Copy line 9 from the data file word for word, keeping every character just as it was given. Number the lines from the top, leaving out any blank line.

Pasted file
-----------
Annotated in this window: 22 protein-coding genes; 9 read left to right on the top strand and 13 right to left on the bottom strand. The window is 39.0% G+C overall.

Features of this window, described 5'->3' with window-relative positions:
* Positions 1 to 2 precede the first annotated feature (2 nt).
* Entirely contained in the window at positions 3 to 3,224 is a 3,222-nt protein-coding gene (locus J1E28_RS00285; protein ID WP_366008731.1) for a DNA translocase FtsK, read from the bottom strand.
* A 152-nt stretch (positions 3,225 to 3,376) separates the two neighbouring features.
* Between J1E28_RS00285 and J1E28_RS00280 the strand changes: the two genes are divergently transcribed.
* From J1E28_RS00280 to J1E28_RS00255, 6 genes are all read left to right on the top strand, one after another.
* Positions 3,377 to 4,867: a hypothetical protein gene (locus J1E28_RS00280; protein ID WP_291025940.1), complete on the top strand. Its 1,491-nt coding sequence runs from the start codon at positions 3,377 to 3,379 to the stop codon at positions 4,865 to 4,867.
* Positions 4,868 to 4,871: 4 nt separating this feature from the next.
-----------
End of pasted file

* Positions 4,868 to 4,871: 4 nt separating this feature from the next.